Bragg occupied the Cavendish chair of physics in the University of Leeds from 1909. He continued his work on X-rays with much success. He invented the X-ray spectrometer and with his son, Lawrence Bragg, then a research student at Cambridge, founded the new science of X-ray crystallography, the analysis of crystal structure using X-ray diffraction.
Both of his sons were called into the army after war broke out in 1914 . The following year he was appointed Quain Professor of physics at University College London. He had to wait for almost a year to contribute to the war effort: finally, in July 1915, he was appointed to the Board of Invention and Research set up by the Admiralty. In September, his younger son Robert died of wounds at Gallipoli. In November, he shared the Nobel Prize in Physics with elder son William Lawrence. The Navy was struggling to prevent sinkings by unseen, submerged U boats. The scientists recommended that the best tactic was to listen for the submarines. The Navy had a hydrophone research establishment at Aberdour Scotland, staffed with navy men. In November 1915, two young physicists were added to its staff. Bowing to outside pressure for using science, in July 1916, the Admiralty appointed Bragg as scientific director at Aberdour, assisted by three additional young physicists. They developed an improved directional hydrophone, which convinced the Admiralty of their usefulness. Late in 1916, Bragg with his small group moved to Harwich, where the staff was enlarged and they had access to a submarine for tests. In France, where scientists had been mobilized since the beginning of the war, the physicist Paul Langevin made a major stride with echolocation, generating intense sound pulses with quartz sheets oscillated at high frequency, which were then used as microphones to listen for echoes. Quartz was usable when vacuum tubes became available at the end of 1917 to amplify the faint signals. The British made sonar practicable by using mosaics of small quartz bits rather than slices from a large crystal. In January 1918, Bragg moved into the Admiralty as head of scientific research in the anti-submarine division. By war's end British vessels were being equipped with sonar manned by trained listeners.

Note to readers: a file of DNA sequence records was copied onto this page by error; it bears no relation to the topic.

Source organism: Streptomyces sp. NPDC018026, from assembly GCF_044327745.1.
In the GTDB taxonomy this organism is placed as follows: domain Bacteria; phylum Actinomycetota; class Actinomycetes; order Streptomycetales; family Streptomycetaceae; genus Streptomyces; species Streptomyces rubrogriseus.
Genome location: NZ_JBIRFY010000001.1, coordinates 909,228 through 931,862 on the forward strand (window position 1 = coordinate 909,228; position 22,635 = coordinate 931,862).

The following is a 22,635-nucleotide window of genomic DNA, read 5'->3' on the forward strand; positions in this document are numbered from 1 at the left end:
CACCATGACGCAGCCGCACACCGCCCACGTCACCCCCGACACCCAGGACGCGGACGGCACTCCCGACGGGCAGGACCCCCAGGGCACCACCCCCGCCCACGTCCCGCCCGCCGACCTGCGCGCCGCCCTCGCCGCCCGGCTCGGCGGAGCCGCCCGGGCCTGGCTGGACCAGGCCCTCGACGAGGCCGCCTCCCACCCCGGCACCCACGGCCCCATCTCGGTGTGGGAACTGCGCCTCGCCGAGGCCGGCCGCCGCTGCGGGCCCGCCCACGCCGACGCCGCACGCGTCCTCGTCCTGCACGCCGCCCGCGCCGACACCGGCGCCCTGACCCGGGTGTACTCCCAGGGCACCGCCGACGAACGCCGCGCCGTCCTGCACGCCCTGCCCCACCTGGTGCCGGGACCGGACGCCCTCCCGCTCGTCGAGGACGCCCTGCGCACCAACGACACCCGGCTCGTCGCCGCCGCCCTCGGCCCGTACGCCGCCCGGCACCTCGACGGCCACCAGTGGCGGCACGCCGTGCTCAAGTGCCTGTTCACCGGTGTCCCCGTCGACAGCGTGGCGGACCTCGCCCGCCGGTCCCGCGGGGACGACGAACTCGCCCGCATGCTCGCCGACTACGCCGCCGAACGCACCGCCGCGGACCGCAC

Inspired by William Lawrence's methods for locating enemy guns by the sound of their firing, the output from six microphones miles apart along the coast were recorded on moving photographic film. Sound ranging is much more accurate in the sea than in the turbulent atmosphere. They were able to localize the sites of distant explosions, which were used to obtain the precise positions of British warships and of minefields.
After the war he returned to University College London, where he continued to work on crystal analysis.
From 1923, he was Fullerian Professor of Chemistry at the Royal Institution and director of the Davy Faraday Research Laboratory. This institution was practically rebuilt in 1929–30 and, under Bragg's directorship many valuable papers were issued from the laboratory. In 1919, 1923, 1925 and 1931 he was invited to deliver the Royal Institution Christmas Lecture on The World of Sound; Concerning the Nature of Things, Old Trades and New Knowledge and The Universe of Life respectively.